Ray had become best friends with Roberta's daughter, Kitty B., seven years earlier when they stole a watermelon together one August night just before the start of their sophomore year at William Bull High School. Ray had only been in town for two weeks when the pack invited her on a ride in the back of a pickup truck.
Now the laundry chute from Kitty B.'s bathroom down to the kitchen was open, and Ray grinned at the echoed chatter of her friends upstairs. She continued to prepare the rice sacks alongside Roberta. Though she wanted to be upstairs with the girls, Roberta was grooming Ray to lead the next generation of Jasper ladies in all facets of southern etiquette and entertainingâan unspoken understanding between them.
“Ouch, Hilda!” Kitty B. hollered from upstairs.
Hilda, the beauty queen of the pack, was hell-bent on trying a new curling technique on the bride that she'd read about in the beauty section of the Charleston paper. It involved wrapping an Ace bandage tightly around sponge curlers before securing it with a hairnet.
Ray went upstairs to get some satin ribbon for Roberta from the hall closet. Ribbon in hand, she peered into the bathroom to check on the gals.
“Ash this for me.” Hilda held out her cigarette to Sis, the third and final bridesmaid and the fourth member of their pack. “And stop looking out that window. He'll be here soon enough, and you could learn a thing or two before your
“Oh, I wish mine were tomorrow,” Sis whispered in Kitty B.'s ear. Sis and her fiancÃ©, Fitz, had been a hot item since high school, and they never seemed to tire of making out for hours at a time in the back seat of his Chevrolet. It was the summer before their last year of college, and Sis had never dated a soul but Fitz.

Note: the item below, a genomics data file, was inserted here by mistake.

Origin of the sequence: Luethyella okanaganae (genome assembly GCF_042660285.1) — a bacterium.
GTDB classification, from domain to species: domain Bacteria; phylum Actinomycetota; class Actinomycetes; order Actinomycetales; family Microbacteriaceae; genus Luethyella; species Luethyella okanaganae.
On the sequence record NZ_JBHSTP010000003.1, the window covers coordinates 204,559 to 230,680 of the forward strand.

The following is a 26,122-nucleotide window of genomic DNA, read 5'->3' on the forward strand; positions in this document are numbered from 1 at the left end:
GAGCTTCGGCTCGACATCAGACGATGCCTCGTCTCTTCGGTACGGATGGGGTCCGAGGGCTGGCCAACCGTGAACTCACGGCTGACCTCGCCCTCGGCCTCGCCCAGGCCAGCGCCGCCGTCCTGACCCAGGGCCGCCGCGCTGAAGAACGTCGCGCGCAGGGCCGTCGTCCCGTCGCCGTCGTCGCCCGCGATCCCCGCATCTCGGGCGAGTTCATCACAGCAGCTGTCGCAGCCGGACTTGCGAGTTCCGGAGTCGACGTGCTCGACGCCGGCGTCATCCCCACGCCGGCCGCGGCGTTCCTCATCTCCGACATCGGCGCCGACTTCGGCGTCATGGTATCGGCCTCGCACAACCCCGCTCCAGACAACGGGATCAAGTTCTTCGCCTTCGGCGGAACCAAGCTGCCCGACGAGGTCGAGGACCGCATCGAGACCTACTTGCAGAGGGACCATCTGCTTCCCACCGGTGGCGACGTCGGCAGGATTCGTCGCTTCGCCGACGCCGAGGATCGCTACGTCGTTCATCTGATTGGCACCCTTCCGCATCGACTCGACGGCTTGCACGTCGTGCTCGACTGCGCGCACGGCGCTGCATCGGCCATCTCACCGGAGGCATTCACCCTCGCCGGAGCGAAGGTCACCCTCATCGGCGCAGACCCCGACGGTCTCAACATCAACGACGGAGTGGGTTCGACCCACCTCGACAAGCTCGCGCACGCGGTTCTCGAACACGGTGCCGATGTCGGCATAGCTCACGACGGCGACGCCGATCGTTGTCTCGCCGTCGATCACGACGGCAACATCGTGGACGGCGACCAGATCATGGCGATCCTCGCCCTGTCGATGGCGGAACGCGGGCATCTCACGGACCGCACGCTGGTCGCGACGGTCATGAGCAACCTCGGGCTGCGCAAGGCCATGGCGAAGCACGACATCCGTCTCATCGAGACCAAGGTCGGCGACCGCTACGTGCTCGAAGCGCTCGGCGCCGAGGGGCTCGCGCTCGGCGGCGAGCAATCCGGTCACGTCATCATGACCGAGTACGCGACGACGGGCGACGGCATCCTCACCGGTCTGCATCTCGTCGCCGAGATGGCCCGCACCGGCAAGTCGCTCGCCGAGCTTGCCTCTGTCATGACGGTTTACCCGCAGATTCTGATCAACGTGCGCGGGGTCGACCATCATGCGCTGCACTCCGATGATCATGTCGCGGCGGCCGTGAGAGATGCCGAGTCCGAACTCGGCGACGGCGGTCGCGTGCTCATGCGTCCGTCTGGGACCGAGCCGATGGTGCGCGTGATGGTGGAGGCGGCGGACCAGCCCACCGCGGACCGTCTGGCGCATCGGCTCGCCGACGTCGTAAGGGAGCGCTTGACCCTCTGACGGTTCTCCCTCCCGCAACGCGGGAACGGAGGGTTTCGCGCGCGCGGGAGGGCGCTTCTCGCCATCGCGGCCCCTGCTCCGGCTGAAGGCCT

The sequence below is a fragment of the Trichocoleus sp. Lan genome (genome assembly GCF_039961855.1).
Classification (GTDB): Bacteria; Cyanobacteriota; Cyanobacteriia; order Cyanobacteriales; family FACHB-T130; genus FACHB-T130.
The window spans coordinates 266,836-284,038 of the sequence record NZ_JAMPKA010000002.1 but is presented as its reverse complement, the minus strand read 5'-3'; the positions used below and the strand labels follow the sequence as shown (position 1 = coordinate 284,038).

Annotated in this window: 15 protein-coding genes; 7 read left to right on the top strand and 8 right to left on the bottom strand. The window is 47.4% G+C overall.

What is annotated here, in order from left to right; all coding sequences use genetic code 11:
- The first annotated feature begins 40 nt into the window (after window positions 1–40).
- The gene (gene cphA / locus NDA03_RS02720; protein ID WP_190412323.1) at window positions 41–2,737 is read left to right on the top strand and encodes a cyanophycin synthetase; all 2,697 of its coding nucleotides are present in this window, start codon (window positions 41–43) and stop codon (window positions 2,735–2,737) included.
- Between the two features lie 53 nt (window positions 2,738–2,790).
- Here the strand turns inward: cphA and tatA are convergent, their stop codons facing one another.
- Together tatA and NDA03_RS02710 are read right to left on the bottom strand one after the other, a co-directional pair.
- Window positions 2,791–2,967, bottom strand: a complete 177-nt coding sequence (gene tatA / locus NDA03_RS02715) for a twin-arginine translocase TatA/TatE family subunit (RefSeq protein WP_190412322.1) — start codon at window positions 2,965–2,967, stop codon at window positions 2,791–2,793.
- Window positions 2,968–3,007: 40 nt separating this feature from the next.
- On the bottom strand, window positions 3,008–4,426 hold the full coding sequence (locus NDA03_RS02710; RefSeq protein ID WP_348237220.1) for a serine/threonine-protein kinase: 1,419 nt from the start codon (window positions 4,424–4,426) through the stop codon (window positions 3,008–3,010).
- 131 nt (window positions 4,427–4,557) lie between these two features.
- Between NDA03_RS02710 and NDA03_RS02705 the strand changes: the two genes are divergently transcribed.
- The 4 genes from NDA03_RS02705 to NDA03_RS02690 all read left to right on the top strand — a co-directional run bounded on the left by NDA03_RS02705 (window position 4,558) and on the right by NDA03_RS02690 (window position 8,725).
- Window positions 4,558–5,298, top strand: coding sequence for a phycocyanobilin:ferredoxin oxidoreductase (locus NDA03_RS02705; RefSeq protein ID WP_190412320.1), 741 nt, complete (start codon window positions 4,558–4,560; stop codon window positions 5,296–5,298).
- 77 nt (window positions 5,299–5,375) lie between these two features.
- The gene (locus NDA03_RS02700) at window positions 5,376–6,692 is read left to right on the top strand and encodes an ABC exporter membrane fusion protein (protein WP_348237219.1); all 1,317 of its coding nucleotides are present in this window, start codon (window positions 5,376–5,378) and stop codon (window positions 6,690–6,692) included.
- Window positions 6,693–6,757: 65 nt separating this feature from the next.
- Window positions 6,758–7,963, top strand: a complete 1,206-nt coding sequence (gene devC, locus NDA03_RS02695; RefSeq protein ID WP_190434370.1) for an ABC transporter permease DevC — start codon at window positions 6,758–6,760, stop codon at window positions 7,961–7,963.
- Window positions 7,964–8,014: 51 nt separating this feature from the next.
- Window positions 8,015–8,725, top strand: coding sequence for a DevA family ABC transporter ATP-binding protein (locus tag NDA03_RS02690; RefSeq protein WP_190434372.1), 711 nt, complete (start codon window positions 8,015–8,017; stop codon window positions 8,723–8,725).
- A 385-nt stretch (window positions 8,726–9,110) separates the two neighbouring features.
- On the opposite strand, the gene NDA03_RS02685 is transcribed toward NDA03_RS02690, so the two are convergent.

Ray could hardly believe Kitty B. was getting married the very next day. Who would have ever thought she'd be the first to tie the knot?
Kitty B. readjusted herself on the lid of her rose-colored toilet in her pink tiled bathroom as she stroked Peaches, her mangy apricot poodle, who was licking her hands as she wrung them.
“Hold still,” Hilda said while she and Sis wrapped the thick gauze tightly around the back of Kitty B.'s head.
“That hurts,” Kitty B. said. “You're puncturing my scalp.”
“Way-sa-minute,” Sis said, as Peaches closed his gooey eyes and passed gas.
“Good gosh, that mutt stinks!” said Hilda, pinching her nose with a long metal hair pin. “I mean it, Kitty B. Put him down. Put him down or I'll gag.”
“No!” Kitty B. cried so loud that Peaches stood up and started to bark.
Just as he was about to lose his balance, Kitty B. clutched him to her chest. “LeMar is allergic to dogs, and this is my last night with him.” Then she raced into her bedroom, the loose end of the Ace bandage trailing down her back.
“Kitty B.!” Hilda threw her half-smoked cigarette into the pink toilet bowl. “We're not even finished!”
“Hush, Hilda,” Sis said. “She's doesn't care about the hair.”
Roberta came to the foot of the stairs and looked up at Ray.
“Throw me that ribbon and go see about the bride.”
Ray nodded and ran into Kitty B.'s room to find her sobbing into her pink monogrammed pillow, while Peaches danced around her head with the Ace bandage in his yippy little mouth as the wide plastic curlers unraveled one by one.
Sis looked out the window, and Hilda sat at the vanity smoking a new Virginia Slim. She examined her mustache in the lamplight, making sure the peroxide had bleached every strand. “She's upset about the
Ray lay down on the bed next to Kitty B.
“It's okay,” she said into her friend's ear the same way her mama had comforted Mrs. Pringle when she learned that the cancer had spread to her bones. “Tomorrow you're marrying a tall, strapping opera singer from one of the finest families in the state.”